Now that it’s the food of graveyard birds?” (p. 116)

Stephen Batchelor: “(Previously) I completely protected (her body)
When others cast their eyes upon it.
Why, miser, do you not protect it now,
While it is being devoured by these birds?” (p. 96)

GKG: “[45] Lecherous men cherish a woman’s body so much that if another man were merely to look at her, great jealousy would arise. If this is the case, why do we not protect her when the vultures are tearing her to pieces with their beaks?..” (p. 306).

Verse 46: Once again, Elliott misses the charnel ground setting.

Tharpa: “Others’ bodies to which we are very attached
Are just collections of flesh and bone.
At any moment, they could be destroyed by the Lord of Death;
So why develop attachment to them?” (p. 120)

PTG: “Look, this mass of human flesh,
Soon to be the fare of carrion beasts,
You deck with flowers, sandalwood, and jewels,
And yet it is the provender of others!” (p. 116)

Stephen Batchelor: “Since vultures and others are eating
This pile of meat that I behold,
Why did I offer flower garlands, sandalwood and ornaments
To that which is now the food of others?” (p. 96)

GKG: “[46] Why go to the trouble of offering flower garlands, sandalwood and ornaments of gold and silver to something that will shortly be devoured by others?” (p. 306).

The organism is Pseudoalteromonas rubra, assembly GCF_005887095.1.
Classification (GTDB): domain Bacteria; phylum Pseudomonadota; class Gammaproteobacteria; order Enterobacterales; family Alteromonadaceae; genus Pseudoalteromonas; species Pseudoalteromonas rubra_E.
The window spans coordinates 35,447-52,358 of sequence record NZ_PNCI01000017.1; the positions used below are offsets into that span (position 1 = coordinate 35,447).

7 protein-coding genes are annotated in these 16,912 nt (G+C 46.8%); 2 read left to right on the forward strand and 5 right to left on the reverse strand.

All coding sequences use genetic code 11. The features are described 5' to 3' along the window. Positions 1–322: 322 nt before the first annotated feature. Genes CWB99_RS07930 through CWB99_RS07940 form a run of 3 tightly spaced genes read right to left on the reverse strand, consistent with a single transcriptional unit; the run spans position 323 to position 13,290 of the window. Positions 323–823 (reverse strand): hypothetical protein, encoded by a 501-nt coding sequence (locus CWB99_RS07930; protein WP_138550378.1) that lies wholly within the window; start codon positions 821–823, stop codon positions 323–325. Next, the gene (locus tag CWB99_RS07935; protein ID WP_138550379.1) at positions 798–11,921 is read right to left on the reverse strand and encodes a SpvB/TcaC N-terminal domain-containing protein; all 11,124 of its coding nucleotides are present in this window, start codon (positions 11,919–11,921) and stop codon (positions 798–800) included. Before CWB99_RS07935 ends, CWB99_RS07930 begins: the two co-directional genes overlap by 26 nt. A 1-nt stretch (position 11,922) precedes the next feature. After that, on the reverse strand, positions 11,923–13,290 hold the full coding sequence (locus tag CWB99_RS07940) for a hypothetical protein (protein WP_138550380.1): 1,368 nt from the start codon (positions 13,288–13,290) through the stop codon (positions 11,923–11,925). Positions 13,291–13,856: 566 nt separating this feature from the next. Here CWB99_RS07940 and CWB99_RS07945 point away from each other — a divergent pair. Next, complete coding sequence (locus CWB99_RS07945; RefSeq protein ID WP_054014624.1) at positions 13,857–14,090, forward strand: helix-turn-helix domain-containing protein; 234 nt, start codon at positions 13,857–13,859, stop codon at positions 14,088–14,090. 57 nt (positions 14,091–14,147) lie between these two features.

Verse 48: Because Elliott has missed the context of the wedding and the charnel ground, his translation here is rendered meaningless.

Tharpa: “Since both dead bodies and living bodies
Are mere collections of flesh and bone,
Why am I attracted to living bodies but not to dead ones?
Thinking in this way, I should stop attachment to others’ bodies.” (p. 121)

PTG: “You loved them once, when clothed and draped they were.
Well, now they’re naked, why do you not want them?
Ah, you say, your lust is no more there,
But why did you embrace them, all bedecked and covered?” (p.117)

GKG: [48] It is also strange that we are attached to her body when it is covered with skin and clothed, but repulsed by it when it lies exposed on the charnel ground.” (p. 306)

Verse 49: Here, it seems that Elliott has translated a word meaning “excrement” to mean “urine.” Also, he translates “food” to mean “fluids.”